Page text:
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Rigathi Gachagua takes oath again after inauguration mistake

Rigathi Gachagua taking the oath of office on September 13, 2022 as Kenya’s Deputy President. [Samson Wire, Standard]

Rigathi Gachagua was forced to retake his Oath of Due Execution of the Office of the Deputy President after a mix-up.

Gachagua, 57, was sworn into office at the Moi International Sports Centre, Kasarani in Nairobi County on Tuesday, September 13.

Gachagua, who was on his second oath after swearing allegiance to protect the Constitution of Kenya, had a glitch-filled second session, forcing the Registrar of the Judiciary Anne Amadi, who was administering the oath, to ask him to re-take the oath.

The deputy president stuttered at the start of his due execution oath, saying: “I, Rigathi Gachagua, do swear that I will always, truly and diligently….”

He stuttered and froze after uttering “truly and diligently”.

Amadi had to repeat the words several times for Gachagua to grasp and continue with his oath-taking.

However, Gachagua deviated from the script again, going ahead to read subsequent sentences before Amadi asked him to.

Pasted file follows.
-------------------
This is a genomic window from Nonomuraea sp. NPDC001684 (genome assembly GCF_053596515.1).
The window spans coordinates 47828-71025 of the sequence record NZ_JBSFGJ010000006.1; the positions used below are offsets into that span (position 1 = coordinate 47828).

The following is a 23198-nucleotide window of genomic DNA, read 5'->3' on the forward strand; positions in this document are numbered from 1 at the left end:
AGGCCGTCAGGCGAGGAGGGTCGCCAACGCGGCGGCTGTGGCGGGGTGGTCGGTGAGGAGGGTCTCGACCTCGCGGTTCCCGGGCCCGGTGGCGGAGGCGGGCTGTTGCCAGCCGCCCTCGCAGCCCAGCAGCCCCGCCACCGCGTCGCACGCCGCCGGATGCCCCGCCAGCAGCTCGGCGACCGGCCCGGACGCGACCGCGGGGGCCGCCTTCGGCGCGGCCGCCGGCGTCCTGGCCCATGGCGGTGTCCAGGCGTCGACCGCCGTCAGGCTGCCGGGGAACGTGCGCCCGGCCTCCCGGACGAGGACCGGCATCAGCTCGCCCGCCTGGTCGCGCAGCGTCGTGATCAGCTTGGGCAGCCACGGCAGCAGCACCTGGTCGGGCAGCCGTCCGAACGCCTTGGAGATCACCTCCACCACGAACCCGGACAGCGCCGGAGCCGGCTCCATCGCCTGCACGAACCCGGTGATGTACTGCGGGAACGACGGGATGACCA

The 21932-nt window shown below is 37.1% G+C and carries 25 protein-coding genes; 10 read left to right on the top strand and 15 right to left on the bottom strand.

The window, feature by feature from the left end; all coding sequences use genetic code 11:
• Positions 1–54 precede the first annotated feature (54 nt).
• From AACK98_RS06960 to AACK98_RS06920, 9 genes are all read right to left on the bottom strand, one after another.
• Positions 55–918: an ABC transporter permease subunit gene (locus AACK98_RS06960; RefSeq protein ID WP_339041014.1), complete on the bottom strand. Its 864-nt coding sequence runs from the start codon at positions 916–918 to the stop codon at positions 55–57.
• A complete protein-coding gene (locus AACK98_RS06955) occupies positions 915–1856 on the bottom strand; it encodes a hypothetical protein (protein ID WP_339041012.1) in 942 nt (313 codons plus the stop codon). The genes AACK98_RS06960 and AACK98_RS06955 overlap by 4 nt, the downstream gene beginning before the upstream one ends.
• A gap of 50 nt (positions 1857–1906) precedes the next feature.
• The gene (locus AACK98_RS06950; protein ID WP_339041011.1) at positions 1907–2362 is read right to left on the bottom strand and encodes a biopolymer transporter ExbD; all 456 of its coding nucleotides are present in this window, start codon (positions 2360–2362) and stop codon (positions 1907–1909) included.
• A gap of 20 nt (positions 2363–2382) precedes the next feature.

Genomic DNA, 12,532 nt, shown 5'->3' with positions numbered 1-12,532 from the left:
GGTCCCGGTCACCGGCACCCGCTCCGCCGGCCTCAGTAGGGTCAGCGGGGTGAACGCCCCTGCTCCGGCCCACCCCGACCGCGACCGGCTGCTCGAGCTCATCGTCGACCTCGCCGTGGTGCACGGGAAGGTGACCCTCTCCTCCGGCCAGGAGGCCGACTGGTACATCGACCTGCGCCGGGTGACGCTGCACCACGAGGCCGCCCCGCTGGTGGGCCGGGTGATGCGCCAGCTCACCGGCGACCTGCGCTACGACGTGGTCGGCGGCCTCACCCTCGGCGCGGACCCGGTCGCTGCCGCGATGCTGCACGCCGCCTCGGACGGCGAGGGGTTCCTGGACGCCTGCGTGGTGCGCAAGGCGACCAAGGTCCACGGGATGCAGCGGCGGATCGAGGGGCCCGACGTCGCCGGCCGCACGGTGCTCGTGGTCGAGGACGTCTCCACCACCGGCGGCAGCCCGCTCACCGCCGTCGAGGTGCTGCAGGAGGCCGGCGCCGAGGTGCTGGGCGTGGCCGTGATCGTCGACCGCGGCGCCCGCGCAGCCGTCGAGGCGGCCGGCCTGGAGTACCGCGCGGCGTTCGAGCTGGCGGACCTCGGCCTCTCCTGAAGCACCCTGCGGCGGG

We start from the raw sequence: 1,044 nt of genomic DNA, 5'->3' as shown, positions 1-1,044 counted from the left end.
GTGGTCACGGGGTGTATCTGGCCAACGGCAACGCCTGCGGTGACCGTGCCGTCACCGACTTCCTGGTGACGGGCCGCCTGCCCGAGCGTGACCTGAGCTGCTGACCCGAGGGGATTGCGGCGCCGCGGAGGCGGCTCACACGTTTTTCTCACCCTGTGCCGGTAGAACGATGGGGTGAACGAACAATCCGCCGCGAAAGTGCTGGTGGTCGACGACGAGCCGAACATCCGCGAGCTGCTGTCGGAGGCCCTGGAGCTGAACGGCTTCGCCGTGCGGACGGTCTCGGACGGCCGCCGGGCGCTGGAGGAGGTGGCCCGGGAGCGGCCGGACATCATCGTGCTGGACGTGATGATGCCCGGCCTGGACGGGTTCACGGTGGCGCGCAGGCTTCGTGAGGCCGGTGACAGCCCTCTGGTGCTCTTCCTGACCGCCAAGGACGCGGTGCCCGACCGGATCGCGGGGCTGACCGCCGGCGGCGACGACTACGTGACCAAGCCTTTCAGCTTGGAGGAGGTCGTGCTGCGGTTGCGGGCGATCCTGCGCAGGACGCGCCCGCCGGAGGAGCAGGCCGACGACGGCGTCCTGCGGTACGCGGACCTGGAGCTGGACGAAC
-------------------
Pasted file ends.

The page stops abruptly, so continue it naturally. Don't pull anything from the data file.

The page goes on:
The Registrar of the Judiciary had to ask him to re-take the entire oath.

“May I request [you that] we take it (oath) again,” she said.

In the re-take, Gachagua had an effortless exercise.

Following the goof, the deputy president shot to the top trends on Twitter on Tuesday afternoon.

It’s not uncommon for mistakes to happen during oath-taking for leaders.

On January 22, 2009, Obama, who was assuming office as President of the United States, took the oath of office a second time at the White House because a word was out of sequence when he was sworn in on January 21.

Chief Justice John Roberts, who first administered the oath to Obama on January 21, 2009 on the steps of the US Capitol, administered it again to the president on January 22, 2009 in front of reporters and a few members of the president’s staff.

“We believe that the oath of office was administered effectively and that the president was sworn in appropriately yesterday,” the then-Press Secretary Robert Gibbs told a hastily gathered group of journalists, quoting a statement from White House counsel Greg Craig.

“But the oath appears in the Constitution itself and, out of an abundance of caution, because there was one word out of sequence, Chief Justice John Roberts will administer the oath a second time.”

During the ceremony on the steps of the Capitol, Roberts accidentally switched the word order when he administered the oath, saying: “I will execute the office of president to the United States faithfully,” instead of, “I will faithfully execute the office of president of the United States.”